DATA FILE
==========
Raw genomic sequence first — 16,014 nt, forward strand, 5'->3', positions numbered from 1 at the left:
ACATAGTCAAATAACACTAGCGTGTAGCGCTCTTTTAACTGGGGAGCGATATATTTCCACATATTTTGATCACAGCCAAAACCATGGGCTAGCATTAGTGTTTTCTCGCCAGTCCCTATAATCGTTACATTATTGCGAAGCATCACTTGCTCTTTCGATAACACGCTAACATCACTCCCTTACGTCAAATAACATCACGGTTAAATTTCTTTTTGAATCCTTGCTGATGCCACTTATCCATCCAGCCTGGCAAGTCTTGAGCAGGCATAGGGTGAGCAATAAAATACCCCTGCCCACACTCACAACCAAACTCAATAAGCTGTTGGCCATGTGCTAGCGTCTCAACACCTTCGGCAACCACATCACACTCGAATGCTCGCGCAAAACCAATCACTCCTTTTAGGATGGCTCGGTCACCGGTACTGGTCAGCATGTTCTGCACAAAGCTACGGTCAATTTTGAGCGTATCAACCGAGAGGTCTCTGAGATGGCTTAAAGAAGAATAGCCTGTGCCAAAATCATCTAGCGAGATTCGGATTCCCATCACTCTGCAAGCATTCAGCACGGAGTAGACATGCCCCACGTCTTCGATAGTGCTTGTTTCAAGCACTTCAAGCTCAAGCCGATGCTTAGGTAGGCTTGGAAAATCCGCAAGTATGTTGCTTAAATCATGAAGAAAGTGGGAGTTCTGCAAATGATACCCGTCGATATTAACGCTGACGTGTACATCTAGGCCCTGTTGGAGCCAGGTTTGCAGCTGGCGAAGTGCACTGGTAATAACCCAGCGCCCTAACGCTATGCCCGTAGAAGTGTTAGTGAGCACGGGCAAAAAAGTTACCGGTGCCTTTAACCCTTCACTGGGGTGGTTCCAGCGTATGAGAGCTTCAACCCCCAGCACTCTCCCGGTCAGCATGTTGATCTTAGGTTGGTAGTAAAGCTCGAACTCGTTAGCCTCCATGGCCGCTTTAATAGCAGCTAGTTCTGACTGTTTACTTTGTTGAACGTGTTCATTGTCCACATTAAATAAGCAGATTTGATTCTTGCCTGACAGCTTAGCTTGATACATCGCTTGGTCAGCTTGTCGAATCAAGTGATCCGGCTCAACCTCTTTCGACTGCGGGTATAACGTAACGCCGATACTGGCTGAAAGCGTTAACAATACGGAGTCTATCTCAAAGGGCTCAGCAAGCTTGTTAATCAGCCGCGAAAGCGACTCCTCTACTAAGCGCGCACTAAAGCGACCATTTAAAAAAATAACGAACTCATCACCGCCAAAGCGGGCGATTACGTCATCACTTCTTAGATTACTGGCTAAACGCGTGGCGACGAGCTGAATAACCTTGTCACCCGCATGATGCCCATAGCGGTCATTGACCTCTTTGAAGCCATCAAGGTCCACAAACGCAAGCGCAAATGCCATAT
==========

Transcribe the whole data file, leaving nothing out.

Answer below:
Raw genomic sequence first — 16,014 nt, forward strand, 5'->3', positions numbered from 1 at the left:
ACATAGTCAAATAACACTAGCGTGTAGCGCTCTTTTAACTGGGGAGCGATATATTTCCACATATTTTGATCACAGCCAAAACCATGGGCTAGCATTAGTGTTTTCTCGCCAGTCCCTATAATCGTTACATTATTGCGAAGCATCACTTGCTCTTTCGATAACACGCTAACATCACTCCCTTACGTCAAATAACATCACGGTTAAATTTCTTTTTGAATCCTTGCTGATGCCACTTATCCATCCAGCCTGGCAAGTCTTGAGCAGGCATAGGGTGAGCAATAAAATACCCCTGCCCACACTCACAACCAAACTCAATAAGCTGTTGGCCATGTGCTAGCGTCTCAACACCTTCGGCAACCACATCACACTCGAATGCTCGCGCAAAACCAATCACTCCTTTTAGGATGGCTCGGTCACCGGTACTGGTCAGCATGTTCTGCACAAAGCTACGGTCAATTTTGAGCGTATCAACCGAGAGGTCTCTGAGATGGCTTAAAGAAGAATAGCCTGTGCCAAAATCATCTAGCGAGATTCGGATTCCCATCACTCTGCAAGCATTCAGCACGGAGTAGACATGCCCCACGTCTTCGATAGTGCTTGTTTCAAGCACTTCAAGCTCAAGCCGATGCTTAGGTAGGCTTGGAAAATCCGCAAGTATGTTGCTTAAATCATGAAGAAAGTGGGAGTTCTGCAAATGATACCCGTCGATATTAACGCTGACGTGTACATCTAGGCCCTGTTGGAGCCAGGTTTGCAGCTGGCGAAGTGCACTGGTAATAACCCAGCGCCCTAACGCTATGCCCGTAGAAGTGTTAGTGAGCACGGGCAAAAAAGTTACCGGTGCCTTTAACCCTTCACTGGGGTGGTTCCAGCGTATGAGAGCTTCAACCCCCAGCACTCTCCCGGTCAGCATGTTGATCTTAGGTTGGTAGTAAAGCTCGAACTCGTTAGCCTCCATGGCCGCTTTAATAGCAGCTAGTTCTGACTGTTTACTTTGTTGAACGTGTTCATTGTCCACATTAAATAAGCAGATTTGATTCTTGCCTGACAGCTTAGCTTGATACATCGCTTGGTCAGCTTGTCGAATCAAGTGATCCGGCTCAACCTCTTTCGACTGCGGGTATAACGTAACGCCGATACTGGCTGAAAGCGTTAACAATACGGAGTCTATCTCAAAGGGCTCAGCAAGCTTGTTAATCAGCCGCGAAAGCGACTCCTCTACTAAGCGCGCACTAAAGCGACCATTTAAAAAAATAACGAACTCATCACCGCCAAAGCGGGCGATTACGTCATCACTTCTTAGATTACTGGCTAAACGCGTGGCGACGAGCTGAATAACCTTGTCACCCGCATGATGCCCATAGCGGTCATTGACCTCTTTGAAGCCATCAAGGTCCACAAACGCAAGCGCAAATGCCATAT